Once again, this analysis reveals that the FBI was in possession of information about Mateen and potential terrorism ties for several years, but was unable for whatever reason to put it all together. This failure to integrate links of actions into a chain of behavior needs to be overcome sooner rather than later. Didn’t we learn our lessons in 9/11 about the failure of agencies to effectively cross reference data points and share intelligence?

3. See Something Say Something:
Once again this alliterative directive rears its head because of the many people who observed something bizarre about Mateen’s behavior who failed to speak up. For example, didn’t anyone think it was strange that he transferred ownership of his Port Lucie home to his brother in law and sister for only $10 two months prior to the Orlando shootings? Or what about his co-worker, a former police officer who described Mateen as “unhinged and unstable”? While those words may sound strong, we have to remember that Mateen was working in a security capacity. If he was truly exhibiting unstable behavior, someone should have said something. And if one co-worker noticed it, others did as well.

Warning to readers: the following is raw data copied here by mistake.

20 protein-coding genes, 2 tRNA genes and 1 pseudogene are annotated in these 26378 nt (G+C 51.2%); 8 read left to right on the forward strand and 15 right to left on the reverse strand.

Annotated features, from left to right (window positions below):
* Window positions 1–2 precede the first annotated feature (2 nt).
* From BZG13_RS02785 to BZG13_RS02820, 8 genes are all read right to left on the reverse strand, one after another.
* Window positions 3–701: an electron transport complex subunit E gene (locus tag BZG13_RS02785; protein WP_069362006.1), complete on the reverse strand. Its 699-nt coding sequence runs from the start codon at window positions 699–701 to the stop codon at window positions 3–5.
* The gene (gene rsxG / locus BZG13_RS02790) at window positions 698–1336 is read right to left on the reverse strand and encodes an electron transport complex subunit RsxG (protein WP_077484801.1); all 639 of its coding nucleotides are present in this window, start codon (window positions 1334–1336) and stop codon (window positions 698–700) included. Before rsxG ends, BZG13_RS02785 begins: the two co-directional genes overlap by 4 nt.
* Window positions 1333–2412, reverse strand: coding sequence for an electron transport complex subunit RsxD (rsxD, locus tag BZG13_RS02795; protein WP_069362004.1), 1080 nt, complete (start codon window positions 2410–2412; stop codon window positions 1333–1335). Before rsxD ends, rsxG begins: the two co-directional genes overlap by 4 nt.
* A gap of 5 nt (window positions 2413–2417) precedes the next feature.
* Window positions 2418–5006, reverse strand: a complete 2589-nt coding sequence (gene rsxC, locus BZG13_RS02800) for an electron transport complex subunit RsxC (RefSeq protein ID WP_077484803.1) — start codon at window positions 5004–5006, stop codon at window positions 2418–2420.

4. Never Forget
Of course the famous phrase “Never Forget”’ has been reiterated repeatedly this week as well it should be. Just as we should never forget September 11, 2011, we should never forget the Orlando Pulse night club shooting. And most importantly, we should never forget the innocent victims.

However, we need to do more than just remember tragic events like Orlando, we need to learn from them so that we can prevent them from happening.

Image: Screen Shot: http://jp.reuters.com/video/2016/06/16/memorials-for-orlando-shooting-victims?videoId=368938563&feedType=VideoRSS&feedName=JPTopNews&videoChannel=200

Share if you agree we MUST NOT FORGET what happened in Orlando and what caused it.

About the author: Leonora Cravotta

Leonora Cravotta

Leonora Cravotta is the lead writer/editor for BugleCall.org; and the Co-Host for the Scott Adams Show, a political radio talk show. Her professional background includes over fifteen years in corporate and nonprofit marketing. She holds a B.A. in English and French from Denison University, an M.A. in English from University of Kentucky and an M.B.A. from Fordham University. The Scott Adams show is available on Buglecall.org, Red State Talk Radio, iTunes, Tune-In, Spreaker, Stitcher and Soundcloud.

View all articles by Leonora Cravotta